That might seem like something from a Michael Crichton novel, but there is evidence that it’s closer than you might think. That’s why it was the first test problem put to students in a new, experimental course on bioethics—specifically, what Roberta Berry, a professor at the Georgia Institute of Technology, calls “ethically fractious problems.”

Funded by a grant from the National Science Foundation, the course brings together students from Emory, Georgia Tech, Georgia State University College of Law and Morehouse School of Medicine. Berry, director of Georgia Tech’s Law, Science, and Technology Program, conceived of the course to address emerging problems that meet five criteria: They are novel, complex, ethically fraught, divisive, and unavoidably of public concern.

“The point of the grant proposal is that these problems will keep coming up, and we need to find ways to deal with them,” Berry says. “What caught the interest of the NSF was the idea of future scientists and engineers developing a particular set of skills necessary to deal with these issues at a policy level. The NSF also found the diverse mix of students very promising.”

The students are placed on teams of five to six members, with representatives from the biosciences, public policy, law, engineering, and even the humanities. There are no textbooks or assigned readings. The teams are given a series of three problems and set loose (guided by a faculty facilitator) to develop policy recommendations, which they ultimately present to invited stakeholders and policymakers including scientists and engineers, patent attorneys, law professors, judges, legislators, and legislative staffers.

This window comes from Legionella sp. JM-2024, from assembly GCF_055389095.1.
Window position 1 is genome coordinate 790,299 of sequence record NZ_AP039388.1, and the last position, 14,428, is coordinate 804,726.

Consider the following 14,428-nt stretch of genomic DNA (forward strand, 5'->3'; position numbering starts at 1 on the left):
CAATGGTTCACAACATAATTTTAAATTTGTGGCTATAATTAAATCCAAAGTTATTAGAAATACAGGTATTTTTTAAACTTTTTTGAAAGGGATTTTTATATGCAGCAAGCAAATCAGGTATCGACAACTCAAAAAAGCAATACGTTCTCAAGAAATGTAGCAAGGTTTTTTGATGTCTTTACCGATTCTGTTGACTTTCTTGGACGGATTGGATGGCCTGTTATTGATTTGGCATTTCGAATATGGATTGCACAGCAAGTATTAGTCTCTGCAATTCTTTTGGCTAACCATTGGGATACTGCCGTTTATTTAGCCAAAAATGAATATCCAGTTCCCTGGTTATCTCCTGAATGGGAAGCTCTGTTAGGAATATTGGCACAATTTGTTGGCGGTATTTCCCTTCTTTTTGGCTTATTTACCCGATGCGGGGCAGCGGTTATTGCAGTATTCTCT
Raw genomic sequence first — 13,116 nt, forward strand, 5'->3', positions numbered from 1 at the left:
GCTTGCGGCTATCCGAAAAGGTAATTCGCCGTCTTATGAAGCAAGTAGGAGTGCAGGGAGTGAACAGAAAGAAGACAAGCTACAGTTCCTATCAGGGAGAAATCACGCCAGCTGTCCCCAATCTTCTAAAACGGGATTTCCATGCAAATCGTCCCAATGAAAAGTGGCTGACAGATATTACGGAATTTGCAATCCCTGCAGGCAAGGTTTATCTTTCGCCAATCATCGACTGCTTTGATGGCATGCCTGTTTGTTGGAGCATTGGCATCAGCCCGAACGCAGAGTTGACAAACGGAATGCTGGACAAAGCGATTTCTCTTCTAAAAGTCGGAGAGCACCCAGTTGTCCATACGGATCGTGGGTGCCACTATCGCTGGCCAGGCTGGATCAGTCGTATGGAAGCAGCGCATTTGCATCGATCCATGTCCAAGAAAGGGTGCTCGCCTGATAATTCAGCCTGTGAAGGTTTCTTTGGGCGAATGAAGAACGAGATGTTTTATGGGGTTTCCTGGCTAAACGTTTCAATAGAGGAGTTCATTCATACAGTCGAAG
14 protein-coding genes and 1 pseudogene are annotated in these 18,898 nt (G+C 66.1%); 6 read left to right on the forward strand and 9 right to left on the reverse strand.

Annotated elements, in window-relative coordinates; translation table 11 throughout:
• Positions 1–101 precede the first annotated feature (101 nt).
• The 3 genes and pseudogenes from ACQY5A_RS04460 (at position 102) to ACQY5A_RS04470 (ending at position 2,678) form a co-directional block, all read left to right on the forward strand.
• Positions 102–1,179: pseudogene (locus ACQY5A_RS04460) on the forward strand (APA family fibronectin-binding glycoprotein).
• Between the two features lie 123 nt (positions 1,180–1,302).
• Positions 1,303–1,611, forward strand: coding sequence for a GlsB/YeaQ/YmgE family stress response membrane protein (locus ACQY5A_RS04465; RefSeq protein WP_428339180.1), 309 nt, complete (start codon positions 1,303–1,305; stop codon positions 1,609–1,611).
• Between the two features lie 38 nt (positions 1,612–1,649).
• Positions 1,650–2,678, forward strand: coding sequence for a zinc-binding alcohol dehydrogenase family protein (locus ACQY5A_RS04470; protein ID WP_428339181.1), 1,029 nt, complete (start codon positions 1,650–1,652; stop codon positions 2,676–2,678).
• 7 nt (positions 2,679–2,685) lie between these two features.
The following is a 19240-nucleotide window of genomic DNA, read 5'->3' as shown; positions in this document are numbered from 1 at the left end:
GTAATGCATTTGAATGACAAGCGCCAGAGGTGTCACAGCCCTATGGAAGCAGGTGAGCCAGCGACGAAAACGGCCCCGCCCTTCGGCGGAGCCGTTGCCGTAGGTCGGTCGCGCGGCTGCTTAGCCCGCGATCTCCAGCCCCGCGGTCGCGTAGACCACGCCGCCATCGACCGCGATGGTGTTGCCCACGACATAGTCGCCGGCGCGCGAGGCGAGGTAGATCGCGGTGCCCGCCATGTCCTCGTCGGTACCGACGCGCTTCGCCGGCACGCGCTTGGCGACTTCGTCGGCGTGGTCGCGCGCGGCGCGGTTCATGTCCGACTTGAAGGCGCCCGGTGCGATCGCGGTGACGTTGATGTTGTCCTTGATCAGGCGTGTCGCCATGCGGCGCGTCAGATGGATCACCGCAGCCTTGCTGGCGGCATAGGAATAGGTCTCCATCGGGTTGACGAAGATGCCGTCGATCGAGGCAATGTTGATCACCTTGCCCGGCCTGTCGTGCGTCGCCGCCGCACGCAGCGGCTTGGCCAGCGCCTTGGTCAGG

"It’s a fascinating way to learn, and much truer to the way the students will work in the realms they are moving into,” says Kathy Kinlaw, associate director of Emory's Center for Ethics and a facilitator for the course.

Tara Wabbersen is an Emory graduate student working in cell and developmental biology. Faced with the first question of the course, she says it was fairly easy for her team to come up with the answer: No, scientists should not create a Neanderthal man. The challenge, though, was explaining why. “There were too many big questions,” she says. “Would it be defined as a person? Would there be social and class issues? The law student wanted to know what its rights would be.”

This year’s teams were assigned final problems with a focus on synthetic biology, so their work resonated with many of the key issues discussed by the Presidential Commission for the Study of Bioethical Issues, which met at Emory in November.

One team analyzed the potential impact of cultivating emergent behaviors of differentiating cells, basically the production of biological “machines” through steering the differentiation of interacting stem cells. The second team worked on a real-life project that is actually in development, led by a Harvard researcher—the creation of a cellular system designed to detect glucose levels in the blood and then instruct other systems to produce and secrete insulin, to be used in treating type I diabetes patients.

Both teams drew on the highly controversial use of human embryonic stem cells to illustrate their points, noting the ongoing debate over the definition of life and when it begins. They covered religious and ethical implications, the need for balance between private innovation and public interest, the possibility for dual use if the advances fall into the wrong hands, and the importance of public perception in the success of new biological technologies. Ultimately, the teams found that researchers in these areas should be encouraged to proceed—but with caution, and overseen by regulatory agencies and clear, restrictive policies. Still, the potential for health benefits far outweighs the risks, the teams said.